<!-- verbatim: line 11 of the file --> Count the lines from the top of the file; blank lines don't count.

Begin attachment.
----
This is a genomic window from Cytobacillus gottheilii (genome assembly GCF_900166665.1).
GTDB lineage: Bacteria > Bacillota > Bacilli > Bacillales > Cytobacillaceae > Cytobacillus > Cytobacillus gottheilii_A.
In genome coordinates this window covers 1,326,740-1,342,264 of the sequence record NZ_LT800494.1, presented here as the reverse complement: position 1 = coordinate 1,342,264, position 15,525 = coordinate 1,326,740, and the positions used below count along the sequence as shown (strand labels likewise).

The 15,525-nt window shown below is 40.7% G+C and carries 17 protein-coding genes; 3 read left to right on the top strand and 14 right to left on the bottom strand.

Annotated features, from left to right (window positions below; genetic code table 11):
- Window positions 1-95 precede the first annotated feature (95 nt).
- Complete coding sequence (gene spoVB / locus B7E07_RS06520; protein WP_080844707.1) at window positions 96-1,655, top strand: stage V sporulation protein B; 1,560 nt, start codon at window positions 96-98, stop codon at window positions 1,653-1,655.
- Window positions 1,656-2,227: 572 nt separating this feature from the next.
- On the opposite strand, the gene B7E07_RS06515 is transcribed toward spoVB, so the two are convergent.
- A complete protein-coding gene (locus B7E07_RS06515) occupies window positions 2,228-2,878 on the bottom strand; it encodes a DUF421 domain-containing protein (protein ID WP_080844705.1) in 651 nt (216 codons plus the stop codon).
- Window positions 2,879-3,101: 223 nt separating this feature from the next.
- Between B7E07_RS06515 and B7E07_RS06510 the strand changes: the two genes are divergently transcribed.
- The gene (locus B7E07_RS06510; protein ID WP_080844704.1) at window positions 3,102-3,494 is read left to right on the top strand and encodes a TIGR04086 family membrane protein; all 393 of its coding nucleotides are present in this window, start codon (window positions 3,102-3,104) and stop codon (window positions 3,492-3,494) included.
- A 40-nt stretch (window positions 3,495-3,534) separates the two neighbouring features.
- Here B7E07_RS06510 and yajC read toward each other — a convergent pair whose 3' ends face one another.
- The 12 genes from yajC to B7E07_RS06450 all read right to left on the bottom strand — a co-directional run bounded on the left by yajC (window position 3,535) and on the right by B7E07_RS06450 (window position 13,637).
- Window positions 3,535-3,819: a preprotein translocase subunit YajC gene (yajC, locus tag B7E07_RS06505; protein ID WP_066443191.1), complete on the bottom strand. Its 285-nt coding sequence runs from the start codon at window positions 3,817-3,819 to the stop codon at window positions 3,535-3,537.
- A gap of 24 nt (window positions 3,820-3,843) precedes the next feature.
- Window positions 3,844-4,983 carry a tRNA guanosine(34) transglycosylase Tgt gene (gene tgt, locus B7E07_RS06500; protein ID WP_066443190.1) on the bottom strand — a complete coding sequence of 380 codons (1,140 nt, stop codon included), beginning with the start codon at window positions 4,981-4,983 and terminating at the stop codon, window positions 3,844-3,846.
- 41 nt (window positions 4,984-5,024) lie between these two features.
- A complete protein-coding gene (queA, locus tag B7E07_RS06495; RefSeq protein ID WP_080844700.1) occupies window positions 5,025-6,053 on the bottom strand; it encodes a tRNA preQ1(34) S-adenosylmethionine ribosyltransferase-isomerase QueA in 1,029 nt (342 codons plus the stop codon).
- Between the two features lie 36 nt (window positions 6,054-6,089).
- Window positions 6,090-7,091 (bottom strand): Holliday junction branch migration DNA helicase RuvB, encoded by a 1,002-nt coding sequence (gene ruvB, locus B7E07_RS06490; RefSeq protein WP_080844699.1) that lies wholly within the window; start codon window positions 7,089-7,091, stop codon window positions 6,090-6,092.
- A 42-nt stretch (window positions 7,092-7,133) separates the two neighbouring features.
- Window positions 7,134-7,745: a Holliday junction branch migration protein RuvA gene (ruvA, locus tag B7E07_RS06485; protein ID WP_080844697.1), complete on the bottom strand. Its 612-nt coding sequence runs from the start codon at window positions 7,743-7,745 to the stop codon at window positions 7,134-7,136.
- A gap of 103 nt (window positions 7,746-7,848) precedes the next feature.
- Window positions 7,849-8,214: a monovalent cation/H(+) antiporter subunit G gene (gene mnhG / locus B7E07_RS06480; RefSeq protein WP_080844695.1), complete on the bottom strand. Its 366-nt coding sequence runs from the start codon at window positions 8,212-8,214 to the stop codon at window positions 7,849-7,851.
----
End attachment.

- Window positions 2,879-3,101: 223 nt separating this feature from the next.